(STATS) -- While one is sometimes the loneliest number, James Bradberry will be far from alone this weekend in Indianapolis.
The Samford Bulldogs defensive back is the lone player from the Southern Conference at this year's NFL Scouting Combine, but in the bigger picture, he's one of the 330-plus players who will be measured, timed and scrutinized both physically and mentally by 32 teams trying to rebuild, reload and plan for the future.
"Once I got my Senior Bowl invite, I was definitely going to the combine," said Bradberry, who made a name for himself among pro teams while in Mobile, Alabama, and the Philadelphia Eagles made it a point to get to know him better that week. "My agent told me and I received it through e-mail."
His 6-foot-1, 213-pound frame is an instant calling card for NFL teams as press coverage at the line of scrimmage has taken on more importance given the evolution of the pro passing game. During Bradberry's time with the Bulldogs, he grew into a top cornerback in the schemes of defensive coordinator Bill D'Ottavio, who implemented parts of the "Cover-3" scheme the Seahawks made popular in the NFL over the last two seasons following their Super Bowl 48 victory thanks to their physically imposing secondary.
"We used elements of it to compliment the things we're doing and to counter some of the things we see on offense," D'Ottavio explained. "We were a two-deep team and we mixed in some three-deep and a matchup zone. For a good portion, it was James and Jaquiski (Tartt) to take advantage of their abilities to play a matchup and play man within a zone concept."
In some ways, Bradberry - a third-team STATS FCS All-American - is following the path Tartt set from Samford. The 6-1, 221-pound safety was a second-round pick by the San Francisco 49ers last year and enjoyed a productive rookie campaign with 51 tackles in 15 games, starting the final eight. Bradberry is pegged as a middle-round selection, but is fully confident in his ability to thrive at the NFL level after playing in a pro-style defense.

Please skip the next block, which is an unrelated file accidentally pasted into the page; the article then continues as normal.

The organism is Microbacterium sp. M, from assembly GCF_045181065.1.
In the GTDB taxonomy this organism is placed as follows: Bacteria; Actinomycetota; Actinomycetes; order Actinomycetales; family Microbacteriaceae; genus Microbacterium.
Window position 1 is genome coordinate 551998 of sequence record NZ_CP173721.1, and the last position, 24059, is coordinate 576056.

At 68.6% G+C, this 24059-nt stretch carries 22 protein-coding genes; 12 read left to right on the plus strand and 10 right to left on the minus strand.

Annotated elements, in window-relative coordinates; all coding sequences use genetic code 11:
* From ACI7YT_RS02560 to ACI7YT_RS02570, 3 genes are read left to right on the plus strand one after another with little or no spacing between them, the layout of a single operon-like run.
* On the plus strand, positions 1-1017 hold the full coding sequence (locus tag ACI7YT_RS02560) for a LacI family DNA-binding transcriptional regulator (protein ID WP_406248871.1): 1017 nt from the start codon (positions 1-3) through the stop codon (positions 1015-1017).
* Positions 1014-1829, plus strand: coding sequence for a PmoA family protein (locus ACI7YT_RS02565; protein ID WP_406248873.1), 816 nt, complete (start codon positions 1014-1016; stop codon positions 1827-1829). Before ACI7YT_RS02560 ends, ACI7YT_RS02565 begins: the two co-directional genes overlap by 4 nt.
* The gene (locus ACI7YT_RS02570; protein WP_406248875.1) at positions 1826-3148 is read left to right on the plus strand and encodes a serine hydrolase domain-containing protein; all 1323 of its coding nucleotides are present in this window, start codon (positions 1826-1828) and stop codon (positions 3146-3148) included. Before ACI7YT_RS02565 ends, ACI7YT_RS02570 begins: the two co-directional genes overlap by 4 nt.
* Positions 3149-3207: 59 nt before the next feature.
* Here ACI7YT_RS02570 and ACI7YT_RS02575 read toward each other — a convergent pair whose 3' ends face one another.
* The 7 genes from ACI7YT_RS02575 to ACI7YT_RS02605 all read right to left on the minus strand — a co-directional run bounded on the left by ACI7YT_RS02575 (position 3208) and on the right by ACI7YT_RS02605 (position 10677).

"We're bigger corners, we press a lot and the NFL is going into the phase of press corners, taller corners," Bradberry said. "(At Samford) it was a lot of man and I used my length."
Though it sounds counterintuitive, another factor in Bradberry's favor is his ability to defend against the run. The Southern Conference features two triple-option teams in The Citadel and Wofford, and they combined to throw 17 passes in those games this season. They were hardly leisurely strolls for Bradberry, who stuck his nose into the pile all season and finished with 29 solo tackles, including four for losses, to go with a pair of interceptions.
"We ask a lot of our corners, we use them in the run game, they're heavily involved," D'Ottavio said. "(James) was a dominant cover guy who was very involved in the run game. We play hard corner stuff, which is setting the edge in the run game and re-routing receivers."
Bradberry is in line to be the fourth player selected during D'Ottavio's nine-year run with the Bulldogs, who also produced veteran NFL safety Cortland Finnegan prior to his arrival. D'Ottavio eagerly shares credit with defensive backs coach Sam Shade on his players' development - they've been on campus together for eight seasons - and the success is helping make Samford a destination for defensive backs.
"We've had some success, there's no doubt. You have credibility and they make the opportunity," D'Ottavio said. "It's a win-win all the way around because at the end of the day, we're recruiting the best available player."
Bradberry's biggest concern regarding the drills was the shuttle run, but he also knows scouts are looking beyond the timed metrics. His goals at Lucas Oil Field are to "run good times, run good 40s and show that I can backpedal smoothly and have a good hip transition coming out of breaks."
And in case any team comes calling for more, Bradberry can always present D'Ottavio's glowing recommendation.
"I gave him the toughest assignment every week," the defensive coordinator said. "If you're going to do that in man, you have to be able to zone, bail out and turn it into zone. He was very good for us in press coverage, he's strong with his hands and has excellent body control."
So Bradberry may be one of hundreds in Indianapolis this weekend, but there's a good chance a team will find his one-on-one skills to fill that one need in its secondary.